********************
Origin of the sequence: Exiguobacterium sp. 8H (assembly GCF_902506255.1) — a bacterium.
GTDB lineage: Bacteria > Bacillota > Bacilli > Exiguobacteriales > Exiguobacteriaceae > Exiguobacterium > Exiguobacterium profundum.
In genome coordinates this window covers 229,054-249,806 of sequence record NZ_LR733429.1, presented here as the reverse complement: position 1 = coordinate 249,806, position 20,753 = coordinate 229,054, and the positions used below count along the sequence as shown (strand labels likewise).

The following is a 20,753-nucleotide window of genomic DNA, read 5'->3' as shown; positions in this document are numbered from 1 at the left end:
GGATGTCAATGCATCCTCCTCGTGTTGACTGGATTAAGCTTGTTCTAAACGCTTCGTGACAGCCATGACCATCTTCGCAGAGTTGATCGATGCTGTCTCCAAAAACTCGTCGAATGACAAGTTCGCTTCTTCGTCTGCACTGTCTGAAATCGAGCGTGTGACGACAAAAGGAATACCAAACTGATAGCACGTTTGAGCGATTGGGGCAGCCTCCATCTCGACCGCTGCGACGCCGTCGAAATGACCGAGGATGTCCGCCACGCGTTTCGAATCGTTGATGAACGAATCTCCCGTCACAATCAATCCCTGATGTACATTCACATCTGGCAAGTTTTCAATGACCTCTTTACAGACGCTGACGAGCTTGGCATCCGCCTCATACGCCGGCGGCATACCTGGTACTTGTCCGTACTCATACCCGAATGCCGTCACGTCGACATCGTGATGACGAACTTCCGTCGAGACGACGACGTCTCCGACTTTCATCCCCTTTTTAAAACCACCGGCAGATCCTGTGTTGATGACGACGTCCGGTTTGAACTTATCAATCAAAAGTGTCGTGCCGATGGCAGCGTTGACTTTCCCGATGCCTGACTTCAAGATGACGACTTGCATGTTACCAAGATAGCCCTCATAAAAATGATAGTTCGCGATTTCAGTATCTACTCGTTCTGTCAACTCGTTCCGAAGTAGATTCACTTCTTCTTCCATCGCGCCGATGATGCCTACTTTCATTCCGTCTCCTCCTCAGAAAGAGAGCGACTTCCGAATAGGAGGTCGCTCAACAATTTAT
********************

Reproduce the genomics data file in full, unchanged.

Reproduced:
Origin of the sequence: Exiguobacterium sp. 8H (assembly GCF_902506255.1) — a bacterium.
GTDB lineage: Bacteria > Bacillota > Bacilli > Exiguobacteriales > Exiguobacteriaceae > Exiguobacterium > Exiguobacterium profundum.
In genome coordinates this window covers 229,054-249,806 of sequence record NZ_LR733429.1, presented here as the reverse complement: position 1 = coordinate 249,806, position 20,753 = coordinate 229,054, and the positions used below count along the sequence as shown (strand labels likewise).

The following is a 20,753-nucleotide window of genomic DNA, read 5'->3' as shown; positions in this document are numbered from 1 at the left end:
GGATGTCAATGCATCCTCCTCGTGTTGACTGGATTAAGCTTGTTCTAAACGCTTCGTGACAGCCATGACCATCTTCGCAGAGTTGATCGATGCTGTCTCCAAAAACTCGTCGAATGACAAGTTCGCTTCTTCGTCTGCACTGTCTGAAATCGAGCGTGTGACGACAAAAGGAATACCAAACTGATAGCACGTTTGAGCGATTGGGGCAGCCTCCATCTCGACCGCTGCGACGCCGTCGAAATGACCGAGGATGTCCGCCACGCGTTTCGAATCGTTGATGAACGAATCTCCCGTCACAATCAATCCCTGATGTACATTCACATCTGGCAAGTTTTCAATGACCTCTTTACAGACGCTGACGAGCTTGGCATCCGCCTCATACGCCGGCGGCATACCTGGTACTTGTCCGTACTCATACCCGAATGCCGTCACGTCGACATCGTGATGACGAACTTCCGTCGAGACGACGACGTCTCCGACTTTCATCCCCTTTTTAAAACCACCGGCAGATCCTGTGTTGATGACGACGTCCGGTTTGAACTTATCAATCAAAAGTGTCGTGCCGATGGCAGCGTTGACTTTCCCGATGCCTGACTTCAAGATGACGACTTGCATGTTACCAAGATAGCCCTCATAAAAATGATAGTTCGCGATTTCAGTATCTACTCGTTCTGTCAACTCGTTCCGAAGTAGATTCACTTCTTCTTCCATCGCGCCGATGATGCCTACTTTCATTCCGTCTCCTCCTCAGAAAGAGAGCGACTTCCGAATAGGAGGTCGCTCAACAATTTAT